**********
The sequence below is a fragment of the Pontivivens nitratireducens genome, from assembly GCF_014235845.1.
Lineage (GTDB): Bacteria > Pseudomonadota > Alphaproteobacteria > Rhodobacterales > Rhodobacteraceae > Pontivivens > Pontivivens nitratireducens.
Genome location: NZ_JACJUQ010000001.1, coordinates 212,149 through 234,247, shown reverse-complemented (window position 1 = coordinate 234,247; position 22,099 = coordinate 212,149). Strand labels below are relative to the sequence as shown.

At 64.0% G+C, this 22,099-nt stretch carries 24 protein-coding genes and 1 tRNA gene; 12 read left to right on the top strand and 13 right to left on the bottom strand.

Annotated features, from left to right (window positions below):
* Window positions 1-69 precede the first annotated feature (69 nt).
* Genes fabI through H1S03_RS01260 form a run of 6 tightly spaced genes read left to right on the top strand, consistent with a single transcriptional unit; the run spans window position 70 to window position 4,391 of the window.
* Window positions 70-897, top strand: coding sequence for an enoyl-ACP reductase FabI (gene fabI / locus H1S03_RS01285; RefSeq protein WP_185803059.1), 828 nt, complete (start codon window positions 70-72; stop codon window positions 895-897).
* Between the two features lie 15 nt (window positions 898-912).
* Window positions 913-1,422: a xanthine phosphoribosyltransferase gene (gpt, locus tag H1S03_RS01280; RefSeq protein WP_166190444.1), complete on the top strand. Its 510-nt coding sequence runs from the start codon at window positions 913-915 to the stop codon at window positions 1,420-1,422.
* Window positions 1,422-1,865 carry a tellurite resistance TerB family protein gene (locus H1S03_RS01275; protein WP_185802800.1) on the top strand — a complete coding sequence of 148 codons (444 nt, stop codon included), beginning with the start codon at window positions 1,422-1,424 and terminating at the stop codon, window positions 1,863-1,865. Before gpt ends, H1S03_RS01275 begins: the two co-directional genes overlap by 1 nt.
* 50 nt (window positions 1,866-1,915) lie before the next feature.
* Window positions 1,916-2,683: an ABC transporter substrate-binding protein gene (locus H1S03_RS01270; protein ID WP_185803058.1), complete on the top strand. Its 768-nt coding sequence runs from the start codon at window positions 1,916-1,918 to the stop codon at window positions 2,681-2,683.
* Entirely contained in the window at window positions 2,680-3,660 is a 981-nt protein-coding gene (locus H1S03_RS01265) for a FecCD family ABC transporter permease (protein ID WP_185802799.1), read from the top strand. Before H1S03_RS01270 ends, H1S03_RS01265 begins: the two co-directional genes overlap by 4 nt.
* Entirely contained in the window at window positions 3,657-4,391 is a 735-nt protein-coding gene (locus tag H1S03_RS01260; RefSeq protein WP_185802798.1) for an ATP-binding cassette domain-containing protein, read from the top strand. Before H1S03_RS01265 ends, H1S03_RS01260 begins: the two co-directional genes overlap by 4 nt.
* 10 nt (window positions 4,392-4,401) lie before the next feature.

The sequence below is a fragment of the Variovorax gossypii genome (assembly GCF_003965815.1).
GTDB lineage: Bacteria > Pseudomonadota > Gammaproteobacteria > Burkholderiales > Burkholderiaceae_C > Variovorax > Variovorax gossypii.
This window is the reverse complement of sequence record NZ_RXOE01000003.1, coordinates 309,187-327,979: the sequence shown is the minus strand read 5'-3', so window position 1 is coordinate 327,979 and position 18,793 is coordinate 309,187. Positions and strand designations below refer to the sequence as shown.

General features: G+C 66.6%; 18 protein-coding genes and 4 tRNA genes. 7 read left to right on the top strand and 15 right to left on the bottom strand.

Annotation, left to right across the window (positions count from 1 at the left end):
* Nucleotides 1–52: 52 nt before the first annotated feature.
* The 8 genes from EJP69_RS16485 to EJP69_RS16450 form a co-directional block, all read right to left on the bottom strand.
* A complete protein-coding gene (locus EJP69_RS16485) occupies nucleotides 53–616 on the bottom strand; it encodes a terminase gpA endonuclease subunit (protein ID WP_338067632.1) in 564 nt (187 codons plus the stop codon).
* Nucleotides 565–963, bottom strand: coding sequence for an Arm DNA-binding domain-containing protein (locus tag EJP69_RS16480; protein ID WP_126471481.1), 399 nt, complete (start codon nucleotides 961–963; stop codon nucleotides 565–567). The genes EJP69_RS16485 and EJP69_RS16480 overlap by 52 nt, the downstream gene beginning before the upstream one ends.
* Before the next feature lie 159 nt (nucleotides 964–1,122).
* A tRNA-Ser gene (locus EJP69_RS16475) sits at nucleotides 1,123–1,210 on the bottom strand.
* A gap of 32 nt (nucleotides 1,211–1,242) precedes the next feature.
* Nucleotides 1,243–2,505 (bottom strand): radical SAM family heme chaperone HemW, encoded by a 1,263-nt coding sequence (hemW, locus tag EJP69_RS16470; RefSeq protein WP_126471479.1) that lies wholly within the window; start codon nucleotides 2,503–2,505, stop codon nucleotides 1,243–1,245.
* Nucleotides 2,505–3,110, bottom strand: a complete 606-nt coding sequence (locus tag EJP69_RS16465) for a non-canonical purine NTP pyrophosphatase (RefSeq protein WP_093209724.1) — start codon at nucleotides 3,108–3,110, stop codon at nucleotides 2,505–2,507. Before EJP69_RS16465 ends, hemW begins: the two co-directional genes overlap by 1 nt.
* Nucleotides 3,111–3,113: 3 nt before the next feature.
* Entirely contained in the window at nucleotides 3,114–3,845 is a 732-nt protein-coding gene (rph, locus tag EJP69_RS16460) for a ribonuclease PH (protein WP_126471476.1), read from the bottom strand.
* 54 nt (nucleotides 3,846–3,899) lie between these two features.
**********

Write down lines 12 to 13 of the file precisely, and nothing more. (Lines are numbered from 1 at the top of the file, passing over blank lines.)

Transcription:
* 50 nt (window positions 1,866-1,915) lie before the next feature.
* Window positions 1,916-2,683: an ABC transporter substrate-binding protein gene (locus H1S03_RS01270; protein ID WP_185803058.1), complete on the top strand. Its 768-nt coding sequence runs from the start codon at window positions 1,916-1,918 to the stop codon at window positions 2,681-2,683.